136,530 research outputs found

    On connective KO-theory of elementary abelian 2-groups

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    A general notion of detection is introduced and used in the study of the cohomology of elementary abelian 2-groups with respect to the spectra in the Postnikov tower of orthogonal K-theory. This recovers and extends results of Bruner and Greenlees and is related to calculations of the (co)homology of the spaces of the associated Omega-spectra by Stong and by Cowen Morton

    Applying G\"odel's Dialectica Interpretation to Obtain a Constructive Proof of Higman's Lemma

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    We use G\"odel's Dialectica interpretation to analyse Nash-Williams' elegant but non-constructive "minimal bad sequence" proof of Higman's Lemma. The result is a concise constructive proof of the lemma (for arbitrary decidable well-quasi-orders) in which Nash-Williams' combinatorial idea is clearly present, along with an explicit program for finding an embedded pair in sequences of words.Comment: In Proceedings CL&C 2012, arXiv:1210.289

    Politics are Crushing the Standards

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    The recent news that Oklahoma Gov. Mary Fallin signed a bill to, in the parlance of the times, repeal and replace the common-core standards in her state was surprising, to say the least, notwithstanding a legal challenge to the repeal filed in the Oklahoma Supreme Court by parents, teachers, and state board of education members on June 25. Before Gov. Fallin was against the standards, she supported them. [excerpt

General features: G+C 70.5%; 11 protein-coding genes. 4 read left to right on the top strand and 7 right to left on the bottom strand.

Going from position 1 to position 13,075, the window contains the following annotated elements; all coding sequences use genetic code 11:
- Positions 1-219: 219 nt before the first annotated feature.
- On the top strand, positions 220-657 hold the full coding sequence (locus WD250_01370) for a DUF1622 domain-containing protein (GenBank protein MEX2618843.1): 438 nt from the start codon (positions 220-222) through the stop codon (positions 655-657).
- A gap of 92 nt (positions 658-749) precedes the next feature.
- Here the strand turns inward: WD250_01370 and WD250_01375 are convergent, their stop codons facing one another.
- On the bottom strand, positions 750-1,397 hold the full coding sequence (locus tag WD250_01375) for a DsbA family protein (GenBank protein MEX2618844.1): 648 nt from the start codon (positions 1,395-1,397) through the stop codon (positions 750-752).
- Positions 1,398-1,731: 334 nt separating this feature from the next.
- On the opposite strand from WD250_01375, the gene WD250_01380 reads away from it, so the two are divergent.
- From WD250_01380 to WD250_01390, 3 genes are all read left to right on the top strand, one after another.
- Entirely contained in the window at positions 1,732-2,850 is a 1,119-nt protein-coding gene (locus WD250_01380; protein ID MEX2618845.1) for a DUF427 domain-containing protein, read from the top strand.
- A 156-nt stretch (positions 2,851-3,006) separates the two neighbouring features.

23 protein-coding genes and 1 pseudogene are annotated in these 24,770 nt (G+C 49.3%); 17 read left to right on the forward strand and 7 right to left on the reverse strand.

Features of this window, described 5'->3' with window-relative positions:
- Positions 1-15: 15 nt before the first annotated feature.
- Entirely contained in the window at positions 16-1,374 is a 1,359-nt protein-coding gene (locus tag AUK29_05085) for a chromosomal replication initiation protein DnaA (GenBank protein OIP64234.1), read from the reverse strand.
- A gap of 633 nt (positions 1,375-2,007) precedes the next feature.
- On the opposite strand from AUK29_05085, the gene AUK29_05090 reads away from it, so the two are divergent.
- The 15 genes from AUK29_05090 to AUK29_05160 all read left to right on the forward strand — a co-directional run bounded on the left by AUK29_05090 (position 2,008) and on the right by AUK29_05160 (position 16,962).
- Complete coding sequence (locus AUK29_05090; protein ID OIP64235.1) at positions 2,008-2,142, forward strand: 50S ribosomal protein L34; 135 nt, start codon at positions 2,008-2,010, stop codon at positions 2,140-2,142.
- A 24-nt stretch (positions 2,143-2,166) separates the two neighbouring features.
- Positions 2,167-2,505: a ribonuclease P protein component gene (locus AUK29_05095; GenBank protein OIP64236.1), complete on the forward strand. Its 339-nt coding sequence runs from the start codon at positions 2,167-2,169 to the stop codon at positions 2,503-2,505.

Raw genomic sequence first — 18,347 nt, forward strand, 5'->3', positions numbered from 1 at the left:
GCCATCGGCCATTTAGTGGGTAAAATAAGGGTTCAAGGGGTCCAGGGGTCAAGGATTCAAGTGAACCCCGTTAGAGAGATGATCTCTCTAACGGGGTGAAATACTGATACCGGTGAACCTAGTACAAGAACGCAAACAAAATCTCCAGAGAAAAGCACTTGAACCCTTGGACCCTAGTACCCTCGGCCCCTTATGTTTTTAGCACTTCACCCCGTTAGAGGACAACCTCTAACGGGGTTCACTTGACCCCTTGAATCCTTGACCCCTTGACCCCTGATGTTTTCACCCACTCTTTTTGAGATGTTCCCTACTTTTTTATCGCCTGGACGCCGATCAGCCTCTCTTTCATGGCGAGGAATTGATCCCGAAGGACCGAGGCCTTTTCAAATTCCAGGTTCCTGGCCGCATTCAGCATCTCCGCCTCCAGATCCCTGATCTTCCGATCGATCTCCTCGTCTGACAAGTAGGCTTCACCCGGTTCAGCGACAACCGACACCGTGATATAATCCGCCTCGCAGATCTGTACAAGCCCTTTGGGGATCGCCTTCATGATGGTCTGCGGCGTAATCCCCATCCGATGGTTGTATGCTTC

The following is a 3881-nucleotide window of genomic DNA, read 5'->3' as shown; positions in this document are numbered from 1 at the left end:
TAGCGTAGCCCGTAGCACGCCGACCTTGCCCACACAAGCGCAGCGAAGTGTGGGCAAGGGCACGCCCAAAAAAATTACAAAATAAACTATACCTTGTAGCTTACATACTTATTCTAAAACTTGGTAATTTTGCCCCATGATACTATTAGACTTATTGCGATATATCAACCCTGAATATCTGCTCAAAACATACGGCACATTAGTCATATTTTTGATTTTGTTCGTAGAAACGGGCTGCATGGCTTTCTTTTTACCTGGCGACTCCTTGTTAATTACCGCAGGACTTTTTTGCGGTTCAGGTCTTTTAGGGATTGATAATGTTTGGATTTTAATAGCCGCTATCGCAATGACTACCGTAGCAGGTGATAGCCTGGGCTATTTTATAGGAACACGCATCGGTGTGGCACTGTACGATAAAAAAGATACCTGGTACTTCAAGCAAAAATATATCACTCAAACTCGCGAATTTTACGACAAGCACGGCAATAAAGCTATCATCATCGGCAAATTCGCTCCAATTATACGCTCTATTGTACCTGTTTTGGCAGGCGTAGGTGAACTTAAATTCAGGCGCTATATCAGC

Adam Smith

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    Smith proposes an account of how languages developed. He did so not as historian, but as a philosopher with a special concern about how a nominalist could account for general terms. Names for individuals are taken as fairly unproblematic – say ‘Thames’ and ‘Avon’ for each of the respective rivers. But whence the word ‘river,’ applicable to more than one, if all that exist are particular objects? Smith’s view is not the usual one, according to which people deploy a powerful ability to abstract mentally, and subsequently affix a label to a general concept. He resisted this because he granted that such robust mental processes themselves presuppose the use of words. Rather, what holds the class together is the word itself, a “single appellation.

    Maybe It\u27s Time to Put Betsy DeVos in \u27Receive Mode\u27

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    By now you have probably heard about Betsy DeVos\u27 big day out recently. She tried to visit a middle school in Washington but found the front door blocked when she showed up. This led, of course, to the publication of an already-infamous cartoon suggesting that DeVos is actually a modern-day Civil Rights warrior, and to the suggestion that protesters blocking DeVos at the schoolhouse door was the functional (if not moral) equivalent of preventing black children from attending segregated schools in the 1950s and \u2760s. It\u27s an argument that is morally wrong, historically stupid, and patently offensive. [excerpt

    Looking for a Cure for Educationl Exhaustion

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    Whoa, folks! An entire month got away from me there. Ever had that happen to you? If you\u27re a teacher I\u27m guessing it probably has. I wish I could say that there was a good reason I hadn\u27t written anything at all on this blog in the past few weeks, but the sad truth is that I haven\u27t really been any busier than usual. Every semester becomes a slog at some point—that right there might be a topic for another post soon; maybe I could write two in a month!—but that hasn\u27t stopped me before. I had some extra responsibilities this year, but usually that just provides more material to write about. The truth is that I stopped writing because I was exhausted—not physically, but mentally. For a good part of the past month I had no real interest in thinking about schools or politics or education policy at all. (excerpt

    The Strange New Word of the Gospel: re-evangelizing in the postmodern world

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    Title: Strange new word of the Gospel. Publisher: Grand Rapids: Eerdmans, 2002
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